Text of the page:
Apparently unsatisfied that tensions were running high enough ahead of the first principal-level trade negotiations in months, the Trump administration raised the stakes materially on Tuesday afternoon, slapping travel bans on Chinese officials tied to human rights abuses in Xinjiang.
“The Chinese government has instituted a highly repressive campaign against Uighurs, ethnic Kazakhs, Kyrgyz, and other members of Muslim minority groups”, Mike Pompeo said in a statement.
The news comes less than 24 hours after the Commerce department blackballed Hikvision and more than two-dozen Chinese public security bureaus and companies citing Beijing’s treatment of the Uighurs.
Pompeo went on to demand that China “immediately end its campaign of repression”.
This is a stinging rebuke at a time when Xi is struggling to craft an appropriate response to escalating violence in Hong Kong, where pro-democracy demonstrators have spent the last four months testing Beijing’s tolerance for dissent.
Tuesday’s visa bans are designed to compliment the Commerce department’s crackdown on China’s surveillance industry.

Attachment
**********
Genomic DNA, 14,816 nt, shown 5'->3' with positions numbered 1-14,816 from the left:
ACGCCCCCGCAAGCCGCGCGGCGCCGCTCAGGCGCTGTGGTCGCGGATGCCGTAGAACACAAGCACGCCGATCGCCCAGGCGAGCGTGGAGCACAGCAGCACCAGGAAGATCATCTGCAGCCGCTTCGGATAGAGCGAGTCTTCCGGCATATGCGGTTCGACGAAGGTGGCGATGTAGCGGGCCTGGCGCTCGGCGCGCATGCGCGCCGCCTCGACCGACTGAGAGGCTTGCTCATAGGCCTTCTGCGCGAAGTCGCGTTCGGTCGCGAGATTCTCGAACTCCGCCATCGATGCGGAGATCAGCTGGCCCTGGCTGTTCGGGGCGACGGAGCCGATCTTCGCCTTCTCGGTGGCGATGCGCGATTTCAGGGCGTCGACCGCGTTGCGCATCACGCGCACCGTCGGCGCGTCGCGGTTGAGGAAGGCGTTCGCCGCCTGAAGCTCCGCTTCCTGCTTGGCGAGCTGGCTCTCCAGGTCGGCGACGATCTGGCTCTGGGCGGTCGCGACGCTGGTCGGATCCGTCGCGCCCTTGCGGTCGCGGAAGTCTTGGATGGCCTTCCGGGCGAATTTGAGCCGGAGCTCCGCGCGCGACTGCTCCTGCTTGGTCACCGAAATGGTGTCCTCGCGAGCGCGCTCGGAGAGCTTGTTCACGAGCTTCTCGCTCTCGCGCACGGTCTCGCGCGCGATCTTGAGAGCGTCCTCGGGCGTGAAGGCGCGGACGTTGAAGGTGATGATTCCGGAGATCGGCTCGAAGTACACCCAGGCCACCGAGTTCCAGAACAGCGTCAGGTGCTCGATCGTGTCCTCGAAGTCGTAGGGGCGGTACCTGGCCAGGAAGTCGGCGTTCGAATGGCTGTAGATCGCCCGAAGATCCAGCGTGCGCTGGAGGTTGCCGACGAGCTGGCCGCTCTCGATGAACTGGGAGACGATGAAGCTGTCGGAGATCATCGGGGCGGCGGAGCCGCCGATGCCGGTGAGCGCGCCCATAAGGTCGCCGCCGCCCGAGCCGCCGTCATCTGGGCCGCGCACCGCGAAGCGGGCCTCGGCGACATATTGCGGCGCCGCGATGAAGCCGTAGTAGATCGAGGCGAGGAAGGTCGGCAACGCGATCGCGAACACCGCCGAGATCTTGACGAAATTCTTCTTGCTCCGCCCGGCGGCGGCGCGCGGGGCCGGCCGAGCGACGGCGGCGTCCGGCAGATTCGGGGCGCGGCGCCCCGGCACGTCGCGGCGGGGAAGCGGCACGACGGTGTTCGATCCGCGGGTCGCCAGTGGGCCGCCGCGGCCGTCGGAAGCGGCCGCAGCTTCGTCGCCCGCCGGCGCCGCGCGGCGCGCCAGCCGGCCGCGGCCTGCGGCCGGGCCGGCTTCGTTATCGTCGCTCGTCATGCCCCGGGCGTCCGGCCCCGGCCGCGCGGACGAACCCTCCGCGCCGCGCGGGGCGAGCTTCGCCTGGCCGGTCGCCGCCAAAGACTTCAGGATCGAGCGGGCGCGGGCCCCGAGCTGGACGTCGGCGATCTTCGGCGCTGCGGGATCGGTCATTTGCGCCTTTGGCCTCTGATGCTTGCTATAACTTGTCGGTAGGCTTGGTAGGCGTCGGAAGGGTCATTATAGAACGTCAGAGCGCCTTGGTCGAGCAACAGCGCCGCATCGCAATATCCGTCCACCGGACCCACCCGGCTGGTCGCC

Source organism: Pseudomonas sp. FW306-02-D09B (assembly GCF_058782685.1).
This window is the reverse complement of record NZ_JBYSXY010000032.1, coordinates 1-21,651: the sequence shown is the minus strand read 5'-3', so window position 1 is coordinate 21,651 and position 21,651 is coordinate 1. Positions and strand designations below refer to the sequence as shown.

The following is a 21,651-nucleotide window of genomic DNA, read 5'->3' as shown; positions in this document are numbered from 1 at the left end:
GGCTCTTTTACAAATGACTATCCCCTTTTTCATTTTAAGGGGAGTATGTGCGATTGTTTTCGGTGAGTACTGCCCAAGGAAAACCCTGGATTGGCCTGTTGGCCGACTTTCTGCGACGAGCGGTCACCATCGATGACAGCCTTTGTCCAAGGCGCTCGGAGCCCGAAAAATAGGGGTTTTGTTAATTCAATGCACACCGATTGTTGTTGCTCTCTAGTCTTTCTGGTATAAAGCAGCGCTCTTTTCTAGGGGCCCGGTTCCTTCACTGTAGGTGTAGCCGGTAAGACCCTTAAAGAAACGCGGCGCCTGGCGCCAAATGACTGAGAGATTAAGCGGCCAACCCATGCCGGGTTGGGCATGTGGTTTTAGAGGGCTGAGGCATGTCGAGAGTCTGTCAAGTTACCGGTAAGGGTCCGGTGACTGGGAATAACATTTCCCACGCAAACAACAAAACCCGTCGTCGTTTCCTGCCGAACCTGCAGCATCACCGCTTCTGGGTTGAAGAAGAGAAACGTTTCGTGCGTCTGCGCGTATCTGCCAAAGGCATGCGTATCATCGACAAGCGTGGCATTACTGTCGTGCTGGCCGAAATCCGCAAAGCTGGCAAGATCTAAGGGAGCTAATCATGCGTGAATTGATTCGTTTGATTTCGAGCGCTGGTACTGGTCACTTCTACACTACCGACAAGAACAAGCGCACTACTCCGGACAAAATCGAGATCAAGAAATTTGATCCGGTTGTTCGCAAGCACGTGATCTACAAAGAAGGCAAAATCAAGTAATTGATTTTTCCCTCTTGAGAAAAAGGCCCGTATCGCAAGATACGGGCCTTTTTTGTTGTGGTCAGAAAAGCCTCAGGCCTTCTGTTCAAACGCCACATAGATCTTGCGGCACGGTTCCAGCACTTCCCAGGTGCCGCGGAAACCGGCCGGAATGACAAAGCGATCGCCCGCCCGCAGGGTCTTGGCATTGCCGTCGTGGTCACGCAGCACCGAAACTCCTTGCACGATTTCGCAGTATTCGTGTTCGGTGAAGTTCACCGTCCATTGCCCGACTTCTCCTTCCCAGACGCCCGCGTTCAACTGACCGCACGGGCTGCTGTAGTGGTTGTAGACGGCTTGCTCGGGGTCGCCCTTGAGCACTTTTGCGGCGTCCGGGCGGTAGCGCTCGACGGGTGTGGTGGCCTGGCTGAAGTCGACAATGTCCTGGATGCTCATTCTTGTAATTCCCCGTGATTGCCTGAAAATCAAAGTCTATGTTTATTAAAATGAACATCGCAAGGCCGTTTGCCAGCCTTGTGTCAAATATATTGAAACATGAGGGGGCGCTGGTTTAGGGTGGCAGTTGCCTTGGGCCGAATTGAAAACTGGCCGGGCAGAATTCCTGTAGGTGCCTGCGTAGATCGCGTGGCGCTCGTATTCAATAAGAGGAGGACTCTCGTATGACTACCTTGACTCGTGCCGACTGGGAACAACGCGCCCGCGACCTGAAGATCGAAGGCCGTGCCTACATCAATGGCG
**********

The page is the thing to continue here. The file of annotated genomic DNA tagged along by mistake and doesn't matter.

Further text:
Amusingly, US officials are sticking to the patently absurd line that these two actions are somehow “separate” from the trade talks. That Trump’s concern for “human rights” seems to wax and wane with the ebb and flow of the trade war is just a coincidence, apparently.
On Tuesday morning, China’s foreign ministry condemned the blacklisting of Chinese tech firms. You can be sure an even sharper retort from Beijing will be issued on the heels of this latest escalation from Trump, who is clearly trying to secure leverage for Bob Lighthizer and Steve Mnuchin prior to discussions with Liu He.
The State department says the travel ban was done in coordination with European allies and with America’s friends in the Muslim world. The situation in Xinjiang was raised repeatedly at the UN General Assembly in New York last month.
Frankly, it is hard to imagine how the trade talks can proceed with even a modicum of goodwill at this point. While it’s all well and good to call out human rights violations, the timing of this latest broadside is laughably transparent.
Trump is feigning concern for a repressed people in order to secure better terms for his elusive trade deal with Xi. And there is no chance that anybody is going to see this for anything other than that.
After all, this is a US president who campaigned on a literal Muslim ban. Now, he’s banning Chinese officials from traveling on the basis of their mistreatment of Muslims.